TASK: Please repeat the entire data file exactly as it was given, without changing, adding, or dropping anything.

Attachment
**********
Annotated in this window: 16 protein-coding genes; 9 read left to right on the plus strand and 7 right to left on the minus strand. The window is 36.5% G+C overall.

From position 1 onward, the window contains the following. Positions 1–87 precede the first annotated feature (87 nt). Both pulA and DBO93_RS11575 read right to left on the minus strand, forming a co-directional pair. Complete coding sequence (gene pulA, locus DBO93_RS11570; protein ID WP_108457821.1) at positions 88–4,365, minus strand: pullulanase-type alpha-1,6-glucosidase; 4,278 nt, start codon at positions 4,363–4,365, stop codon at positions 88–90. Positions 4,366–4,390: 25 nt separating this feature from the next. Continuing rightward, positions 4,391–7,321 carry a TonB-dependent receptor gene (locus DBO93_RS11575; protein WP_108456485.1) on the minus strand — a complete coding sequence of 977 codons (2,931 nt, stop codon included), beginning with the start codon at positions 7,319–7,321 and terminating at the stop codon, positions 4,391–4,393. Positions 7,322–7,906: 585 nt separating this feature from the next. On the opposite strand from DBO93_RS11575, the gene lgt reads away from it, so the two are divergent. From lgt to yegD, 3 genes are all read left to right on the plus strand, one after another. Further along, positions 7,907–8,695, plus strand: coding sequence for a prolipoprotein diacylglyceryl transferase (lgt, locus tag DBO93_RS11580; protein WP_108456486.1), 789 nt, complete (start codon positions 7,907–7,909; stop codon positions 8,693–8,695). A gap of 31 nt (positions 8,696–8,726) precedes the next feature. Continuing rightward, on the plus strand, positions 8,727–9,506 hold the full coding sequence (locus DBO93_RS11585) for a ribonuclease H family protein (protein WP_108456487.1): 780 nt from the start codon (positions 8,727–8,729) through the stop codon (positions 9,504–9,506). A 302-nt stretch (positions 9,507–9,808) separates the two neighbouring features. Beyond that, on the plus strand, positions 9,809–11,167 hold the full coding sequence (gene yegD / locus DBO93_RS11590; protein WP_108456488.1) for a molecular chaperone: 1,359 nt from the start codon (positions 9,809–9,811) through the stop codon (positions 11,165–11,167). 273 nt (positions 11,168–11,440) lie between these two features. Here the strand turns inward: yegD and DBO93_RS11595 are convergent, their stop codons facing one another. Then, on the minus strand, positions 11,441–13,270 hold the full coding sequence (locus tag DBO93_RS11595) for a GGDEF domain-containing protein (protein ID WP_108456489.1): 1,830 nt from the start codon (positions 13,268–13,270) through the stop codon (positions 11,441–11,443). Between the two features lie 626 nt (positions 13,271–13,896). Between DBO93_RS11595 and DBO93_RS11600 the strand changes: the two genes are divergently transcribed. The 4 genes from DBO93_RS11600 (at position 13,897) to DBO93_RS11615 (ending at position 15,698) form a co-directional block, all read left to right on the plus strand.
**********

Annotated in this window: 16 protein-coding genes; 9 read left to right on the plus strand and 7 right to left on the minus strand. The window is 36.5% G+C overall.

From position 1 onward, the window contains the following. Positions 1–87 precede the first annotated feature (87 nt). Both pulA and DBO93_RS11575 read right to left on the minus strand, forming a co-directional pair. Complete coding sequence (gene pulA, locus DBO93_RS11570; protein ID WP_108457821.1) at positions 88–4,365, minus strand: pullulanase-type alpha-1,6-glucosidase; 4,278 nt, start codon at positions 4,363–4,365, stop codon at positions 88–90. Positions 4,366–4,390: 25 nt separating this feature from the next. Continuing rightward, positions 4,391–7,321 carry a TonB-dependent receptor gene (locus DBO93_RS11575; protein WP_108456485.1) on the minus strand — a complete coding sequence of 977 codons (2,931 nt, stop codon included), beginning with the start codon at positions 7,319–7,321 and terminating at the stop codon, positions 4,391–4,393. Positions 7,322–7,906: 585 nt separating this feature from the next. On the opposite strand from DBO93_RS11575, the gene lgt reads away from it, so the two are divergent. From lgt to yegD, 3 genes are all read left to right on the plus strand, one after another. Further along, positions 7,907–8,695, plus strand: coding sequence for a prolipoprotein diacylglyceryl transferase (lgt, locus tag DBO93_RS11580; protein WP_108456486.1), 789 nt, complete (start codon positions 7,907–7,909; stop codon positions 8,693–8,695). A gap of 31 nt (positions 8,696–8,726) precedes the next feature. Continuing rightward, on the plus strand, positions 8,727–9,506 hold the full coding sequence (locus DBO93_RS11585) for a ribonuclease H family protein (protein WP_108456487.1): 780 nt from the start codon (positions 8,727–8,729) through the stop codon (positions 9,504–9,506). A 302-nt stretch (positions 9,507–9,808) separates the two neighbouring features. Beyond that, on the plus strand, positions 9,809–11,167 hold the full coding sequence (gene yegD / locus DBO93_RS11590; protein WP_108456488.1) for a molecular chaperone: 1,359 nt from the start codon (positions 9,809–9,811) through the stop codon (positions 11,165–11,167). 273 nt (positions 11,168–11,440) lie between these two features. Here the strand turns inward: yegD and DBO93_RS11595 are convergent, their stop codons facing one another. Then, on the minus strand, positions 11,441–13,270 hold the full coding sequence (locus tag DBO93_RS11595) for a GGDEF domain-containing protein (protein ID WP_108456489.1): 1,830 nt from the start codon (positions 13,268–13,270) through the stop codon (positions 11,441–11,443). Between the two features lie 626 nt (positions 13,271–13,896). Between DBO93_RS11595 and DBO93_RS11600 the strand changes: the two genes are divergently transcribed. The 4 genes from DBO93_RS11600 (at position 13,897) to DBO93_RS11615 (ending at position 15,698) form a co-directional block, all read left to right on the plus strand.